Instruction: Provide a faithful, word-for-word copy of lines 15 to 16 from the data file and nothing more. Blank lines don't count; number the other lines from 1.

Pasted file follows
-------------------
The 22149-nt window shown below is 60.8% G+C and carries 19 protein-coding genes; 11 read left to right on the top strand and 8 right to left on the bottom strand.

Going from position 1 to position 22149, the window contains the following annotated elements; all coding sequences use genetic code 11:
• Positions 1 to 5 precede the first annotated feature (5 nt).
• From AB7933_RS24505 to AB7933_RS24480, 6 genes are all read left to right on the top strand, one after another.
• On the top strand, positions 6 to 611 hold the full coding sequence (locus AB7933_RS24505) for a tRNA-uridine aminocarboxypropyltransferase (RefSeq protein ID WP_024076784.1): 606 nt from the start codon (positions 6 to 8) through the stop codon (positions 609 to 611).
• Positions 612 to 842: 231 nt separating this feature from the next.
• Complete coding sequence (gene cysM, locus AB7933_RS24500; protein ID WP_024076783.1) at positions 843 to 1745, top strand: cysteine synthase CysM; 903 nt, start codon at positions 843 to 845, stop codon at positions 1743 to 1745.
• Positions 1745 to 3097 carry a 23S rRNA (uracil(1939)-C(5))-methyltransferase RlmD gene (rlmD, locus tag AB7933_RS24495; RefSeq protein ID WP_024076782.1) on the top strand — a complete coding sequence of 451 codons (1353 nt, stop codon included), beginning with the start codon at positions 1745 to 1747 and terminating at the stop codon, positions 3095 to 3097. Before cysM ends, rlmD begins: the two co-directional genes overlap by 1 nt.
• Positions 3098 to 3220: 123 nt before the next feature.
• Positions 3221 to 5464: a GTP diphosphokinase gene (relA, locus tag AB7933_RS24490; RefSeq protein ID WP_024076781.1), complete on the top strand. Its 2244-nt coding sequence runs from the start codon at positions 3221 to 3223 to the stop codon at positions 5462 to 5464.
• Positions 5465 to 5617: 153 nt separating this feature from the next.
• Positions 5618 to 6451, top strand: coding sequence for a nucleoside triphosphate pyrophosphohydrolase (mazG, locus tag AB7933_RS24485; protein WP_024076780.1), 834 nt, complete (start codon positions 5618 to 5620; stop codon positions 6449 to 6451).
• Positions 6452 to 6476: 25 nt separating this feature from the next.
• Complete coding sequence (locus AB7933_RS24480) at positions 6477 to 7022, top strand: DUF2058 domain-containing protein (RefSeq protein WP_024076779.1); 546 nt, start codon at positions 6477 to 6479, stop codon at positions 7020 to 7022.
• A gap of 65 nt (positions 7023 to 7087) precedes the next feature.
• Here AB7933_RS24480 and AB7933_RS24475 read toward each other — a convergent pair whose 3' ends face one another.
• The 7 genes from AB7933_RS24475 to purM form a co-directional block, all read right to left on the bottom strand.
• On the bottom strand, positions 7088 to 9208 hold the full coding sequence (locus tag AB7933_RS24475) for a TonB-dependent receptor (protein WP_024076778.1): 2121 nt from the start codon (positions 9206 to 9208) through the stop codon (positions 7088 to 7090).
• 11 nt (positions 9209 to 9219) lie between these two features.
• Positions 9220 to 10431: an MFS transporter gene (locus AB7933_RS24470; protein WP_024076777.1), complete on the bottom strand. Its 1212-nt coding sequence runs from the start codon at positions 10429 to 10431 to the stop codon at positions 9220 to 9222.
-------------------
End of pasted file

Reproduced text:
• A gap of 65 nt (positions 7023 to 7087) precedes the next feature.
• Here AB7933_RS24480 and AB7933_RS24475 read toward each other — a convergent pair whose 3' ends face one another.